(Bloomberg) — Micron Technology Inc. and Xilinx Inc. gave strong sales forecasts, suggesting demand is recovering as parts of the global economy emerge from the pandemic lockdown. Shares of both chipmakers jumped in extended trading.
Micron, the largest U.S. memory chip maker, said revenue in the current period will be $5.75 to $6.25 billion, well ahead of analyst estimates.
Xilinx, which makes programmable chips for wireless networks, reported preliminary revenue of $720 million to $734 million for the fiscal first quarter. That was up from a previous forecast.
“While we have seen some Covid-19 related impacts during the June quarter, our business has generally performed well overall,” Victor Peng, Xilinx’s chief executive officer, said in a statement.
Micron makes memory chips for computers, and similar components that store data in mobile devices. The company competes with Samsung Electronics Co., SK Hynix Inc. and Kioxia.
The Covid-19 pandemic has sparked a deep recession and dented consumer demand for the tech gadgets that use Micron chips. However, millions of people are working from home and going online more. That has spurred demand for Micron components in servers that power much of this digital activity.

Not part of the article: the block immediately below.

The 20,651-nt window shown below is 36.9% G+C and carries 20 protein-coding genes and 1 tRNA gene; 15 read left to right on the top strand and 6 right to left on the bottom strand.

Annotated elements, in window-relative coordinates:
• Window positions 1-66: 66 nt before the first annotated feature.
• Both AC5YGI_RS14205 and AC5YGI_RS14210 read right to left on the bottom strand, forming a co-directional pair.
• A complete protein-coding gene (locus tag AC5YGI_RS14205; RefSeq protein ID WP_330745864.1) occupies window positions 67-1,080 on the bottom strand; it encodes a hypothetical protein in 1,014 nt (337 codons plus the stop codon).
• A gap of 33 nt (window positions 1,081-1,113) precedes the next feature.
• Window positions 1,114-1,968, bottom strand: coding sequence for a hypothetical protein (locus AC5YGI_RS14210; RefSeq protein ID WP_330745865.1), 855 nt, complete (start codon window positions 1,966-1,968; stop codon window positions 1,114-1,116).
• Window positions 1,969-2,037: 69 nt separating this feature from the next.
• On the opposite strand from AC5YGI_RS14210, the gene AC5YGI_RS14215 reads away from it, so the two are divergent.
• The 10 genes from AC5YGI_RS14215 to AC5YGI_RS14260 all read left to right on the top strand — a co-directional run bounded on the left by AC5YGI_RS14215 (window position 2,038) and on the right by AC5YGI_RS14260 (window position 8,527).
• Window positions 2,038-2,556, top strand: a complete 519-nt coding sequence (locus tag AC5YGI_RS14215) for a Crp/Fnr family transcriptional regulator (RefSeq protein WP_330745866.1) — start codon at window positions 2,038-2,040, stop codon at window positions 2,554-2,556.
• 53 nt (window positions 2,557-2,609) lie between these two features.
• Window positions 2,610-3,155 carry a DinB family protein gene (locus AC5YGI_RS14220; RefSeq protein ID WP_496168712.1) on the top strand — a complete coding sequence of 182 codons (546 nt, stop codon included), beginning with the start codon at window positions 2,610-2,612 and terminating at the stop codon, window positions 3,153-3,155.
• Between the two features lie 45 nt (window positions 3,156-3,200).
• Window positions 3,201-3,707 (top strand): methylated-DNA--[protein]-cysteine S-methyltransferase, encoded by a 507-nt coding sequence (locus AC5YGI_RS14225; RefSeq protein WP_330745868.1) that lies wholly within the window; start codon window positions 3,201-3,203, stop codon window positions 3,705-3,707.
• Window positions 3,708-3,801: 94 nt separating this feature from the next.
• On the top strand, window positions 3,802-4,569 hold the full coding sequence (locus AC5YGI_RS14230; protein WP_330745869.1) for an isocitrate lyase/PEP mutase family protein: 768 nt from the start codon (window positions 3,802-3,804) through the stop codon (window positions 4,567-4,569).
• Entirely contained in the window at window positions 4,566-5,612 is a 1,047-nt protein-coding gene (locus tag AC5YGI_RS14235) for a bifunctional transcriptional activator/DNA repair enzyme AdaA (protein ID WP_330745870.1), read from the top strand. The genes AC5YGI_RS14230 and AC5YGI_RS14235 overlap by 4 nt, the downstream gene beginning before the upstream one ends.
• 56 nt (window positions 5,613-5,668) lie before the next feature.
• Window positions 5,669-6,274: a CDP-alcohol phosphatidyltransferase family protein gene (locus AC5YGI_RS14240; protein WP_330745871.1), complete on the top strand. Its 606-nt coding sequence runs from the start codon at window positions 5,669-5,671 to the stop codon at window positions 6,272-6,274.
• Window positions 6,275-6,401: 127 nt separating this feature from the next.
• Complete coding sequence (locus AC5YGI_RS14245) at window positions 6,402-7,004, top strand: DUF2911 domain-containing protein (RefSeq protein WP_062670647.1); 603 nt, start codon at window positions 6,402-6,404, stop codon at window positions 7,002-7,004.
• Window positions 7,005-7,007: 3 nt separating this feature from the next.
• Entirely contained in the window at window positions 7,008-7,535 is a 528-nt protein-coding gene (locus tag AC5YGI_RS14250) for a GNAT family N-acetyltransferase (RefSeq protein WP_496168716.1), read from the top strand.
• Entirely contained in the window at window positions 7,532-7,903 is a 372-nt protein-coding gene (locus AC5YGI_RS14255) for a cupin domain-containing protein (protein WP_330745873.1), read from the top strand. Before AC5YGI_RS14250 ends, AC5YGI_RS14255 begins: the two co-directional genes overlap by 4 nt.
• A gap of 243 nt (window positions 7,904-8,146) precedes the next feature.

Micron’s stock rallied about 6% in extended trading on Monday. It earlier closed up 1.4% at $49.15. That left the shares down about 9% so far this year, compared with a 5% gain by the Philadelphia Semiconductor Index.
Xilinx’s improved performance also reflects demand for components to handle rising online activity. The company is also benefiting from investment to build new fifth generation, or 5G, wireless networks. Xilinx stock climbed more than 7% in extended trading.
In May, Micron raised its revenue guidance due to the boom in online data traffic. However, it also cautioned that overall demand was still weaker than at the beginning of the year and warned that the economy may deteriorate in the second half of 2020.In Micron’s fiscal-third quarter, net income was $803 million, or 71 cents a share, down from $840 million, or 74 cents a share, in the same period a year earlier. Revenue was $5.43 billion, a gain from a year ago. Wall Street was looking for earnings of 65 cents a share and sales of $5.3 billion.
“First, we expect the data center outlook to remain healthy. Second, we expect smartphone and consumer end-unit sales to continue to improve,” Micron Chief Executive Officer Sanjay Mehrotra said.
New video game consoles will also drive demand for Micron’s DRAM and NAND chips, he added, while noting that short-term visibility is limited due to the pandemic, trade tensions and macro-economic uncertainty.
Some analysts see the virus lockdown helping Micron and its peers. Some chipmakers have struggled to get all the machinery they need to equip new production lines. That has slowed output gains and may limit supply while supporting prices, they argue.
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